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The Attack on Pearl Harbor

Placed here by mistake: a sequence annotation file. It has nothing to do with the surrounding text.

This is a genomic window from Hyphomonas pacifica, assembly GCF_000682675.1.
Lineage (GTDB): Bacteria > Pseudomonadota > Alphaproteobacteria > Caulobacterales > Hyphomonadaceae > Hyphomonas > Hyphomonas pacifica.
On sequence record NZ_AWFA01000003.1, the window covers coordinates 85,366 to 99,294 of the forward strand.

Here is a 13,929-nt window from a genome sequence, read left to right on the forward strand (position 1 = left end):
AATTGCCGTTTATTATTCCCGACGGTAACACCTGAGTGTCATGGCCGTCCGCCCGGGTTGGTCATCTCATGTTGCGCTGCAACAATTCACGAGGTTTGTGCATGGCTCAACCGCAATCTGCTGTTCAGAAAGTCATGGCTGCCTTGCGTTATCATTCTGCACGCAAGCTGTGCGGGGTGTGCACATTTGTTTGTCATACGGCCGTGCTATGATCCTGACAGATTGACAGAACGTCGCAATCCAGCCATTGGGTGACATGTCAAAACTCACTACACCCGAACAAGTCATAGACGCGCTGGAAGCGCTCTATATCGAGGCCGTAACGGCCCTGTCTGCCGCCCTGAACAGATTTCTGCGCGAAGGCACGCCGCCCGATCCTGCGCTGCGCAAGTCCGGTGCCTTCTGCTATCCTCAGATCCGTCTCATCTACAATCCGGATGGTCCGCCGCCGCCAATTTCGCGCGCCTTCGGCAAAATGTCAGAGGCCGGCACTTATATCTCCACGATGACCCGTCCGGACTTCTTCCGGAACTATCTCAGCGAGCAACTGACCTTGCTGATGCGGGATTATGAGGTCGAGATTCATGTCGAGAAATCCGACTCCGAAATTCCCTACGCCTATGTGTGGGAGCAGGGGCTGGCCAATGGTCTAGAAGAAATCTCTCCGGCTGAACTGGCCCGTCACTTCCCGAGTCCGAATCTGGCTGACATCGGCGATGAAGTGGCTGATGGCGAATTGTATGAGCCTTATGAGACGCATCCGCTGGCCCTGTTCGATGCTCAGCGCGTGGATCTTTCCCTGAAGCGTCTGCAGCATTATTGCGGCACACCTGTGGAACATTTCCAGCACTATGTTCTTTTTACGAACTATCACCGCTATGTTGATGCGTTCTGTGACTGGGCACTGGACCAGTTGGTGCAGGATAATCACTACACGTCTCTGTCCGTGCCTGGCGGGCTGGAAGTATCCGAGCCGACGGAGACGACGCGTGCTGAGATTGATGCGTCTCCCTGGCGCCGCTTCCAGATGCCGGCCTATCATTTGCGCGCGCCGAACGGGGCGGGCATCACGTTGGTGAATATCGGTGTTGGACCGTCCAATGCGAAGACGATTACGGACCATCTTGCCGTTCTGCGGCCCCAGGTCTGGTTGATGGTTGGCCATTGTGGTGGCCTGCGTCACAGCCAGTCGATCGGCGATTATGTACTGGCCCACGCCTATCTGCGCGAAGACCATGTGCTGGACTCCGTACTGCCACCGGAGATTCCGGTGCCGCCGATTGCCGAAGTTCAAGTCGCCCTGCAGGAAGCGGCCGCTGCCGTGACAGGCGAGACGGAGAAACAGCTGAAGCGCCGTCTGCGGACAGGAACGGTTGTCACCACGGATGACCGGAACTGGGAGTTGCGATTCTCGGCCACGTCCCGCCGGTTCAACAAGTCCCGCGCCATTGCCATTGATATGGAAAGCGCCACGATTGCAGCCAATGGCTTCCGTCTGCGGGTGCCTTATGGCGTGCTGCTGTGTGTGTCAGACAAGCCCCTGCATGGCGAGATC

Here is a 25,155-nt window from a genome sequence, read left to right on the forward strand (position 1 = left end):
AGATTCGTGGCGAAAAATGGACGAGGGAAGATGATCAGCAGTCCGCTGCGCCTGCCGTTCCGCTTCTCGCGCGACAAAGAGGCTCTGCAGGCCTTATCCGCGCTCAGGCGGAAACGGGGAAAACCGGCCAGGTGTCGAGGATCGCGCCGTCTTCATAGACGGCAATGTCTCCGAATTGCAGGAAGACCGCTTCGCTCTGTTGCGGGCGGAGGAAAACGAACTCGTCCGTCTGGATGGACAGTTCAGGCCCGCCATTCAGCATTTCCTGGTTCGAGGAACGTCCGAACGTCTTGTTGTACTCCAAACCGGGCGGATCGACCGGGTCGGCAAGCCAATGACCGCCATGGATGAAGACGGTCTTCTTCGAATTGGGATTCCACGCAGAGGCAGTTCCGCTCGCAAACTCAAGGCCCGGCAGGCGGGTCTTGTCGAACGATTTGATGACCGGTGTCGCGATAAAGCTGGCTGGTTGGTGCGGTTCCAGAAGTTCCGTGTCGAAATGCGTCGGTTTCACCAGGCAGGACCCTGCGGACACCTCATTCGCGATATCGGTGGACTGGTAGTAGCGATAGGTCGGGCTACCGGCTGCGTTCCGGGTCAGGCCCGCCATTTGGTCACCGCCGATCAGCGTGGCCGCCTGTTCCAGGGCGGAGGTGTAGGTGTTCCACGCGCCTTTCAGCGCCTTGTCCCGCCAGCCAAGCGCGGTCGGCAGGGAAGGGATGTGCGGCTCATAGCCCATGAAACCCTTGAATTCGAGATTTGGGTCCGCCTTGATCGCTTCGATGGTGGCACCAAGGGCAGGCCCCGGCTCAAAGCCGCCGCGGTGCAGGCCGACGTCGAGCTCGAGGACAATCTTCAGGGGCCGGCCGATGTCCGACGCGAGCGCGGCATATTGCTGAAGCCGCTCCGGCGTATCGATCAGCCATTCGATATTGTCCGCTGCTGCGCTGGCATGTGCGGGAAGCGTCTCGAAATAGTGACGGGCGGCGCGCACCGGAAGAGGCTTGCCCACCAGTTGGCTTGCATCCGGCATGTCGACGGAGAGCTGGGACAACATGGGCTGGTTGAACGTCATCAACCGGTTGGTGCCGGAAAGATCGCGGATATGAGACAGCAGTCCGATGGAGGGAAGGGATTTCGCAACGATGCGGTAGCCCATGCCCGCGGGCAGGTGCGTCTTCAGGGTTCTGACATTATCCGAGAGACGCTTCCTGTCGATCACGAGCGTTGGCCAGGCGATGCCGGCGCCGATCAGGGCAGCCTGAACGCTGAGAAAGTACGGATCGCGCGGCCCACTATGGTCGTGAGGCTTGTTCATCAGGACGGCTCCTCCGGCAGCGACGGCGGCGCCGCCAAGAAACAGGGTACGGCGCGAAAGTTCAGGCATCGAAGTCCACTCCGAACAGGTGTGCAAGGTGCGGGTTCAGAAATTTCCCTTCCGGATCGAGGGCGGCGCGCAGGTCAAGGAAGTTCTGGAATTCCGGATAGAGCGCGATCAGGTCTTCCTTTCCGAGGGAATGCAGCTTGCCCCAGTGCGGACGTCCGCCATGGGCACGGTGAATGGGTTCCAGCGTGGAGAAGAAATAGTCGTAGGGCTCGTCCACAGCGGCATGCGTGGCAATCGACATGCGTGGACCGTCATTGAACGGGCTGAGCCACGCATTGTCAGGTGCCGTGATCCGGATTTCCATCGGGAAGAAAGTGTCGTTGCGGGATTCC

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This is a very impressive contribution to the literature on Pearl Harbor. Zimm makes a very convincing argument for his view that the Japanese plan was flawed in many ways, but was saved by a combination of luck and the skill of the crews of the few torpedo bombers that actually hit important targets. * History of War 21/01/2015 * It is not often that one can say that an outstanding and important book transforms our knowledge of a well-known event, but this can be said of Attack on Pearl Harbor. * Navy News * Alan D. Zimm has not only mined a treasure trove of primary and secondary sources to produce a detailed analysis of the attack, but also presents much of his findings from not just the US standpoint, but predominately, and most interestingly, approaches the subject matter from the Japanese point of view. * * as an analysis of the raid from the Japanese point of reference it is very intriguing and goes far to display the old axiom "every plan changes (or falls apart) once the enemy is encountered. * * His book is far from a simple retelling of a familiar tale; instead, he has presented an in-depth study of the Japanese' planning, preparation, and execution of the attack, with particular focus on factors not thoroughly considered by other historians, if at all. * Proceedings * There is no shortage of books about the 1941 attack on Pearl Harbor, but this one - by an operations analyst, the head of the Aviation Systems and Advanced Concepts Group in the John Hopkins Applied Physics Laboratory - approaches the subject as an analysis of the Japanese operational planning and execution. * Seapower * ... definitely read Alan Zimm's Attack on Pearl Harbor for a fuller and more up-to-date understanding of an event that changed history and continues to fascinate." * Michigan War Studies Review * Alan D. Zimm, in his outstanding new book, presents meticulous analysis estimating that had Short and Kimmel ensured Pearl Harbour's air defenses were on alert prior to the atttack, the Japanese might have lost as many as 307 of 354 planes - an 88 percent loss rate . * Armchair General * In a lucid and highly critical examination of the aerial attack plan and the raid, Zimm follows every torpedo and bomb in determining how the principal planners, Commanders Minoru Genda and Mitsuo Fuchida, allocated their resources, what they intended to accomplish on Oahu, and what really occurred. * US Naval Institute's Naval History Magazine * An interesting analysis of the strategy and tactics involved. Instead of "the most daring and brilliant naval operations of all time", Zimm demonstrates that the Japanese carrier strike force did not plan the attack very well, nor did they train effectively for it... an interesting new "look" at this opening gambit in the Pacific Theater of World War II. * The Past in Review *

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